Lost science balloon on Isle of Man
A school science experiment feared lost at sea has turned up unscathed on the Isle of Man.
Pupils from St Andrew's Academy in Paisley launched a helium filled weather balloon yesterday as part of Project Helios that was supposed to travel to the edge of the atmosphere before returning to land in Dumfriesshire.
The balloon was carrying a payload of experiments including a cactus, GPS tracking devices and cameras.
It was being tracked by mission leader and sixth year pupil Lewis Campbell before the signal was lost and the balloon was feared blown out to sea.
But the GPS came back on when the balloon landed on the Isle of Man today, where it was collected by a local vicar.
Lewis said: "There were so many highs and lows as we chased the balloon. It hadn't been climbing as fast as predicted so when the signal faded we thought it was lost at sea with no chance of retrieving it. I was sure we'd just lost seven months of work.
"We couldn't believe it when we got a 'ping' from the east coast of the Isle of Man. The balloon had been carried there by the jet stream. It was incredible. I worked out that the balloon only had a 0.55% chance of landing anywhere on the Isle of Man.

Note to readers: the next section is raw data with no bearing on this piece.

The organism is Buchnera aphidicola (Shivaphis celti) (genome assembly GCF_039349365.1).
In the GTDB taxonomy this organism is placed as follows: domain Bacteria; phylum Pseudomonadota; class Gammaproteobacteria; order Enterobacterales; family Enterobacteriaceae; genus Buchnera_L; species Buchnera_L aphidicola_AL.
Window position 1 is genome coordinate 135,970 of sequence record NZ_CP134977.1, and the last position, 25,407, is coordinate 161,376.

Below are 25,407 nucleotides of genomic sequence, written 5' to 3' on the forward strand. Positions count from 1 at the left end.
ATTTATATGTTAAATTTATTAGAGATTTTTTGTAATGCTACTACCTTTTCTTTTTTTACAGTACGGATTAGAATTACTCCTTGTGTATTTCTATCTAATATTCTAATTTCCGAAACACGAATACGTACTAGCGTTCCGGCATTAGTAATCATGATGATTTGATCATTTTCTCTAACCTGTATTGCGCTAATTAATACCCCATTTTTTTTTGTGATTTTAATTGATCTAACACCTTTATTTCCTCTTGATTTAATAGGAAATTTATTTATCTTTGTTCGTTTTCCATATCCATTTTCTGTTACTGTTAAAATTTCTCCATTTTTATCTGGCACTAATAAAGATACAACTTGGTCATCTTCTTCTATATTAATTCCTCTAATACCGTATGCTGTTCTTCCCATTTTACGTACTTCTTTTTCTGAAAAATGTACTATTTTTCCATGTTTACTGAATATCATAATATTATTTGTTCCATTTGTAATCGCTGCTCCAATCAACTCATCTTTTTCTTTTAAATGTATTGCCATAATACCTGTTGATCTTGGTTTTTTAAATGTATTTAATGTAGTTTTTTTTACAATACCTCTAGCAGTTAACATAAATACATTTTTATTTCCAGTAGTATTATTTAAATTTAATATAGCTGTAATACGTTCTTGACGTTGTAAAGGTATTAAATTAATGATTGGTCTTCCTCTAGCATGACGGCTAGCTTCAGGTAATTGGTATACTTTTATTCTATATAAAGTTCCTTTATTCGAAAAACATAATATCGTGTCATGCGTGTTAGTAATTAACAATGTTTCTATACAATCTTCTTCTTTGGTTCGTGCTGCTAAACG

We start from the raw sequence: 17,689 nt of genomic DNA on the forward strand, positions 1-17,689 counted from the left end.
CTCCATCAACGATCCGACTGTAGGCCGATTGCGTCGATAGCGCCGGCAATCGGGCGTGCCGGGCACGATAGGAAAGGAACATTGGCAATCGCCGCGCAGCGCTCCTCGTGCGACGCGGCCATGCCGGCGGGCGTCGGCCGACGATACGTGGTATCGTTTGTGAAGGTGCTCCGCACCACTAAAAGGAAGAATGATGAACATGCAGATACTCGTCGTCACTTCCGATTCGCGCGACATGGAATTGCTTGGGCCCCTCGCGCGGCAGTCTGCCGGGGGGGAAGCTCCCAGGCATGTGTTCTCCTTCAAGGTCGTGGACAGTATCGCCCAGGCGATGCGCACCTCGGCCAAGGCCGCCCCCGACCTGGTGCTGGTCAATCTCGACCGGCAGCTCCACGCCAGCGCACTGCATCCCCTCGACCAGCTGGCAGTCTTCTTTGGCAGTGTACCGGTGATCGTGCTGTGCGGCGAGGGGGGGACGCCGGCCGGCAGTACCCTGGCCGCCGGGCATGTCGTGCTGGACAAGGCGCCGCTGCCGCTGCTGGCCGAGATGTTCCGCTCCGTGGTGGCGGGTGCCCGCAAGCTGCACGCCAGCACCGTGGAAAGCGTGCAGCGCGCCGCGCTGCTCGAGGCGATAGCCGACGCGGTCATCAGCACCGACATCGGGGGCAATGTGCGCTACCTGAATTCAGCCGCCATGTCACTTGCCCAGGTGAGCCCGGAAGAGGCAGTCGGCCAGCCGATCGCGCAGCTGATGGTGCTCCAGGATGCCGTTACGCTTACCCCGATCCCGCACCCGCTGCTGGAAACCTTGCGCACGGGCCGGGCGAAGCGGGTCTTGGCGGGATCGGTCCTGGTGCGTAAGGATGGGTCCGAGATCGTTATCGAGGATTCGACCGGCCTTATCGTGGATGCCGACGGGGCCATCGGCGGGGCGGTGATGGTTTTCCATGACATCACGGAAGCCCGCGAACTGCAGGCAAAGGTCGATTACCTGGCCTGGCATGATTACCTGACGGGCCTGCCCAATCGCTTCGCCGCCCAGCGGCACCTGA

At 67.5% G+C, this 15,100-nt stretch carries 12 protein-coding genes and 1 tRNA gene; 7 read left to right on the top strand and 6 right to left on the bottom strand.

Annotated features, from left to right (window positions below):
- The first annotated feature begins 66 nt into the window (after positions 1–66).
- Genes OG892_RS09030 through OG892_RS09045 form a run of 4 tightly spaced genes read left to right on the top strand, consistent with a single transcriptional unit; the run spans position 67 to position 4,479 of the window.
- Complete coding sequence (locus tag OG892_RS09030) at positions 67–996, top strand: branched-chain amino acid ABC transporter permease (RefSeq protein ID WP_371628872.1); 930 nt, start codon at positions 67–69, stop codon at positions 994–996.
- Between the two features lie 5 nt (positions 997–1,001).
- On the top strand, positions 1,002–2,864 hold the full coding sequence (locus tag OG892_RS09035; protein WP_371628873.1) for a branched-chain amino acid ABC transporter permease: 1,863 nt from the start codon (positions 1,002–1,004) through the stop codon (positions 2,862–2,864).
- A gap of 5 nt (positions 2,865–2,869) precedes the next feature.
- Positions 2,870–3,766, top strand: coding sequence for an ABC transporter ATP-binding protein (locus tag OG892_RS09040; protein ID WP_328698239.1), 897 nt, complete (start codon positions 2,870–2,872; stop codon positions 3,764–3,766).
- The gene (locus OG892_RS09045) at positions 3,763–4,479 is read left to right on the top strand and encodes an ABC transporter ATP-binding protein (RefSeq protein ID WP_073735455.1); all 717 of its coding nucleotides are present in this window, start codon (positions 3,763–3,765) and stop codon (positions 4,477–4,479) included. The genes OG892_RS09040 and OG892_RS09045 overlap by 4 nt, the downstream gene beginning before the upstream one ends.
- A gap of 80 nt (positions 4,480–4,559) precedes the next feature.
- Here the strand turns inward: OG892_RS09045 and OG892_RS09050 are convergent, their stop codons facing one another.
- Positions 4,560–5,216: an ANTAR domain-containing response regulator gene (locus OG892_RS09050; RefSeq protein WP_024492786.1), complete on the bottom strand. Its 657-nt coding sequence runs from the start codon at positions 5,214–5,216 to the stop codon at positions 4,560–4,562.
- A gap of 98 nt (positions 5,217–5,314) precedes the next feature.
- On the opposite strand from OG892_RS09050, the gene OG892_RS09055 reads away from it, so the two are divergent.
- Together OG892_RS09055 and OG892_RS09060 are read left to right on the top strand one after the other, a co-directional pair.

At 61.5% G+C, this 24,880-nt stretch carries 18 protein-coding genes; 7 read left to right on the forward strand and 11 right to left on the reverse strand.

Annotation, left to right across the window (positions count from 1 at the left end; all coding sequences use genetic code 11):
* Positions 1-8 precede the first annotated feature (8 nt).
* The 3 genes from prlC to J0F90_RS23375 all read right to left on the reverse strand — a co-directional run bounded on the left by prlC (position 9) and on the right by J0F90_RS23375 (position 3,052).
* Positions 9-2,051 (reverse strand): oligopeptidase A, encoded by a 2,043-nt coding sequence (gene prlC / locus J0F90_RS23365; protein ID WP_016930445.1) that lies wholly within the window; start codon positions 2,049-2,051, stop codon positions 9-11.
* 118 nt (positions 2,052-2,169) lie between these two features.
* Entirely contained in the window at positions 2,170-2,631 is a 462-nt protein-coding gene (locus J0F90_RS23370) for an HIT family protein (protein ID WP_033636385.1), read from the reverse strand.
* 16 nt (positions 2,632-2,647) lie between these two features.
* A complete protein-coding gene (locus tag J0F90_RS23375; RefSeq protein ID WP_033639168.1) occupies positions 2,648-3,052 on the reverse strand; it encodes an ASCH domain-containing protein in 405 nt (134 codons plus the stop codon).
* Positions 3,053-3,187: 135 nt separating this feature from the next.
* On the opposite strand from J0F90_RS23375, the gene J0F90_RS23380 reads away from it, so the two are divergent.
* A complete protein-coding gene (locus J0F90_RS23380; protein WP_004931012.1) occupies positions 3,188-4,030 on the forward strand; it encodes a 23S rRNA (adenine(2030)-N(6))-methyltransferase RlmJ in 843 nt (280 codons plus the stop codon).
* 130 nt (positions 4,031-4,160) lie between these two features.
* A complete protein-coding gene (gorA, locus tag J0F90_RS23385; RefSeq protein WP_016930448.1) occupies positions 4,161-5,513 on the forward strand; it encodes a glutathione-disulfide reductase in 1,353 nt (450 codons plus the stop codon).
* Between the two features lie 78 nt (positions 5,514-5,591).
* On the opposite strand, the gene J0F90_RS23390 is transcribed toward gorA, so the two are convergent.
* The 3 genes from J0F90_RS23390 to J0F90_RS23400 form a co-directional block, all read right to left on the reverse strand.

"We immediately contacted the police on the Isle of Man and Diane Marchmont, the vicar at St John's. The balloon had landed close to her church. Her husband, John, went and retrieved it and the payload is completely intact. I'm on a real high.
"St John's was pretty much the safest place it could land because the TT Races are on at the moment."
The helium-filled balloon reached an altitude of 28,000m (91,863ft), regarded as 'near space'. The cactus in the balloon will now be compared to one kept in the school to measure the impact of the journey on plants.
Project Helios was set up to promote the STEM subjects of science, technology, engineering and mathematics.
St Andrew's head teacher Kevin Henry said: "This project has involved a huge amount of work. The pupils attended a six-week space bootcamp to design the payload. This type of experiment shows how accessible space is these days and shows young people the future and its possibilities.
"Lewis has been a star in terms of his levels of organisation. This has been a great project which has involved pupils across the whole school. Overall it has been seven months of hard work which has included getting permission from air traffic control at Glasgow Airport for our launch."